- The Washington Times - Thursday, February 22, 2018

Russia’s most advanced combat warplane, the Su-57 stealth fighter, appears to have begun trial missions over the war-weary Syrian skies.

On Thursday, unverified video footage posted on social media by Syrian political activists showed a pair of new Su-57s being escorted by more conventional Su-35 fighter jets and four Su-25 strike aircraft.

The single-seat, twin-engine planes were allegedly filmed nearby Russia’s Khmeimim Air Base near the southeastern city of Latakia along the Mediterranean coastline and employ state-of-the-art stealth technology to avoid radar detection. They were developed to challenge the U.S. F-22 Raptor — and have been called the “F-22 killer.”

While the new aircraft made its maiden flight last December, military analysts reacted with surprise to Thursday’s sighting, which neither Russian or Syrian officials have officially confirmed.

News sites supporting Syrian President Bashar Assad, however, were quick to welcome the additional firepower to the seven-year-old conflict, which has devastated the Middle Eastern country.

Earlier this month deputy Russian Defense Minister Yuri Borisov, was quoted as saying, “We are buying Su-57 jets for combat trials. The first stage of state trials has been concluded. … As you might imagine … many test flights must be carried out.”

PHOTOS: Top 10 U.S. fighter jets

Voice of America, which is working to verify the footage, added that if the mission was real, “it would mark a significant addition to Moscow’s firepower in a theater of war that now features a dizzying array of competing forces and increased military involvement by outside sponsors.”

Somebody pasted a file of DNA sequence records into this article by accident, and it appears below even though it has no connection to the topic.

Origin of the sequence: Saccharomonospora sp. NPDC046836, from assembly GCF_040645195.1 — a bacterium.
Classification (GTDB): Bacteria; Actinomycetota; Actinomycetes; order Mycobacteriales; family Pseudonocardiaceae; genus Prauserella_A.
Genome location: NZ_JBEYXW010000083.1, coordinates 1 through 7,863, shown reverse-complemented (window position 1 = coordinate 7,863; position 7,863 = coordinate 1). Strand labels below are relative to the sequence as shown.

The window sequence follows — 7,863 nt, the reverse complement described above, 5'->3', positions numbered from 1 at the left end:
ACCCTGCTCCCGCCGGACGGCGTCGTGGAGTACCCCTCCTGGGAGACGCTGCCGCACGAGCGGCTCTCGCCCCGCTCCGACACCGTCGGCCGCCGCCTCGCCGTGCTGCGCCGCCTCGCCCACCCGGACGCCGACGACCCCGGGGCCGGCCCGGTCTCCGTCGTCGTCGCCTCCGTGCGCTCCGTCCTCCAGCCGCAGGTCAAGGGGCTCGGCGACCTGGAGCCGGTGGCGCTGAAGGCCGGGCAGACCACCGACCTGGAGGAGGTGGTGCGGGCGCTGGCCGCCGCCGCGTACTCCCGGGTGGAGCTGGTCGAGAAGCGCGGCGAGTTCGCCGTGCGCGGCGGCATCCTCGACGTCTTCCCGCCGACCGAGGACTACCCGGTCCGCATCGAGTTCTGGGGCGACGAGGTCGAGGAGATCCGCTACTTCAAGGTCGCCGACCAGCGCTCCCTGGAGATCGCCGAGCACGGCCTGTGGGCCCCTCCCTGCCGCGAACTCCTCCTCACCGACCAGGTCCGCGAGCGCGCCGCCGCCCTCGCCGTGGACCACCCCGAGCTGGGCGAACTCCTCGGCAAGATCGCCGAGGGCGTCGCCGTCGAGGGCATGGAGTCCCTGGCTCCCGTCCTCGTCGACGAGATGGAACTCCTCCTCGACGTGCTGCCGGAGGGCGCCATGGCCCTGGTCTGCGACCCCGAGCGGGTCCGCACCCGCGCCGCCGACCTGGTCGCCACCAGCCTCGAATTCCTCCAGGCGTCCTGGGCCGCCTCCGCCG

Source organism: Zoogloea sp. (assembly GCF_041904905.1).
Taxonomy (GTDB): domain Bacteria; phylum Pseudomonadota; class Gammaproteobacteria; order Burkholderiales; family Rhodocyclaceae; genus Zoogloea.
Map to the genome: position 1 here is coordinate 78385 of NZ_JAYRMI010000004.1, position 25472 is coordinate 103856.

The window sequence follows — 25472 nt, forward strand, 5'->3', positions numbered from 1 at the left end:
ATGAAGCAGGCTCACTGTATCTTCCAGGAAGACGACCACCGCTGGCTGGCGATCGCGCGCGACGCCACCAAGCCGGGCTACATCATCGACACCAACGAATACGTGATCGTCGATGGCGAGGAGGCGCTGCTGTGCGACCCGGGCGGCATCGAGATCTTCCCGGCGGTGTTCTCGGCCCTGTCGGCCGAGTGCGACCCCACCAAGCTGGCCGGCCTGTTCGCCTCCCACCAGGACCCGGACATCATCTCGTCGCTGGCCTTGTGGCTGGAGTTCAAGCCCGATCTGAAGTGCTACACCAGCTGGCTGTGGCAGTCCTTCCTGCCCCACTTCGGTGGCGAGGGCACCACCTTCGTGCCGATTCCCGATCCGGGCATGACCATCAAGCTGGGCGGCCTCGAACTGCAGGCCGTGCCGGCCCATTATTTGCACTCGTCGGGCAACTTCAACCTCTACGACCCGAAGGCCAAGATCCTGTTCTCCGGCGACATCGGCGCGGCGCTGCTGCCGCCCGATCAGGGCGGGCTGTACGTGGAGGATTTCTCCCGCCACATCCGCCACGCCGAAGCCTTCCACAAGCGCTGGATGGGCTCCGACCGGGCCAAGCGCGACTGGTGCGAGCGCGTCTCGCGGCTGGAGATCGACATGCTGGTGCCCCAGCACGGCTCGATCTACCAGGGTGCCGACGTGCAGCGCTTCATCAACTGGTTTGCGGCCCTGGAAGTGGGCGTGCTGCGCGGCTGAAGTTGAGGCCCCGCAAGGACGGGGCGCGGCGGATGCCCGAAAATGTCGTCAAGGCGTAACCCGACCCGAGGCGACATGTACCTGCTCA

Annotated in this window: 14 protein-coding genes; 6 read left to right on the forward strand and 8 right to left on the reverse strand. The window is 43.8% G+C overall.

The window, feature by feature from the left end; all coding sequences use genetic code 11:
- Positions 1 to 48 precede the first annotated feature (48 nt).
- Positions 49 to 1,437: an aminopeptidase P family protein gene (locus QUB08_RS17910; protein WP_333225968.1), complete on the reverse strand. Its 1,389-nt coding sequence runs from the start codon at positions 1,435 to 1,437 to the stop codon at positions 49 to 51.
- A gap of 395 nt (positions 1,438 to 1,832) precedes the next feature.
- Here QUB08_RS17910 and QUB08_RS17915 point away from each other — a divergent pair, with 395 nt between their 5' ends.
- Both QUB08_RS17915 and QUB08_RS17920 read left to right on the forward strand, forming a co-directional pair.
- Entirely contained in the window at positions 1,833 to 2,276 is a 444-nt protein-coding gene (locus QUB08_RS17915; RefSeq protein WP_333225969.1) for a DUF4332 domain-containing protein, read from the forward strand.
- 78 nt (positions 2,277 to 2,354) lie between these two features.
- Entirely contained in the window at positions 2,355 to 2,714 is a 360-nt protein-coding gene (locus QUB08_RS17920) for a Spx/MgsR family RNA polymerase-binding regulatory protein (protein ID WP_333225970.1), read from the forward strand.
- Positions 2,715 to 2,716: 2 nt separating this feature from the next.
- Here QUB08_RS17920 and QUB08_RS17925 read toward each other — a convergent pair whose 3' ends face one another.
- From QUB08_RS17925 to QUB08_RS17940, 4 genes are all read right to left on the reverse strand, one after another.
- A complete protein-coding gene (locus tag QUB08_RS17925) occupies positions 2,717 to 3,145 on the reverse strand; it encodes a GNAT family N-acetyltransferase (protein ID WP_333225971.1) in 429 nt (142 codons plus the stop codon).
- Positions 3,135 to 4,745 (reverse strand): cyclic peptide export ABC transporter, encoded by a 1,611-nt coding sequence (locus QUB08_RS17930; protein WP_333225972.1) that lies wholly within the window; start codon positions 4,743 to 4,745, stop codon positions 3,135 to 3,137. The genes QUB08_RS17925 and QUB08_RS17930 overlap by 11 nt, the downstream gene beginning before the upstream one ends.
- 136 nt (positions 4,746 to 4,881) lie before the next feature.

Those fighting include Russia and Iran supporting the Syrian dictator; Turkey, which is battling Syrian Kurds and trying to stop them from creating their own autonomous state; and various elements of the U.S. military — which worked with the Kurds to defeat the Islamic State terror group.

In December, Russian President Vladimir Putin declared Moscow’s mission in Syria was over, with officials noting that 38 warplanes were returning to Russia.

But analysts now say Moscow appears stuck in the country in a bid to prop up Mr. Assad as fighting continues to rage in rebel strongholds in the northwestern province of Idlib and in the Damascus suburb of Eastern Ghouta. In recent days, pro-Assad jets have pounded rebel-held positions in Eastern Ghouta, reportedly killing more than 300.

• Dan Boylan can be reached at dboylan@washingtontimes.com.

Copyright © 2023 The Washington Times, LLC. Click here for reprint permission.

Please read our comment policy before commenting.

Click to Read More and View Comments

Click to Hide